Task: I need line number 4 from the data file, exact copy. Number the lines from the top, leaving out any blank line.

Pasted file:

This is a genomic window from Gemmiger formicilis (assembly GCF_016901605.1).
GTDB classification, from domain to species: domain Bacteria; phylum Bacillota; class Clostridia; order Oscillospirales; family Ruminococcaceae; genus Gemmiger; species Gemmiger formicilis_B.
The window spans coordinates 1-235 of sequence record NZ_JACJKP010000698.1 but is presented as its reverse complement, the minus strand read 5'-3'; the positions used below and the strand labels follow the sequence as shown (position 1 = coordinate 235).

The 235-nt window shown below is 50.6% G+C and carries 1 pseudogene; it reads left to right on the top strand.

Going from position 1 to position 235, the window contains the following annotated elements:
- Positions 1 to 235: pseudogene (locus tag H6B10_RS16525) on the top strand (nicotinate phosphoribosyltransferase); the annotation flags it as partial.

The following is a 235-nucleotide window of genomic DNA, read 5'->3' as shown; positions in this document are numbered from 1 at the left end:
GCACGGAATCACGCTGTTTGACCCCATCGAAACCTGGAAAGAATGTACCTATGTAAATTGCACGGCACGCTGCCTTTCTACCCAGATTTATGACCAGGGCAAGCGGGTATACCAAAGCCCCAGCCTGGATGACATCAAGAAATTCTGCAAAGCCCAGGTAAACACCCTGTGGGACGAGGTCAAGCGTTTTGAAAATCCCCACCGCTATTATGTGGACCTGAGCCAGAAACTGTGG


The 235-nt window shown below is 50.6% G+C and carries 1 pseudogene; it reads left to right on the top strand.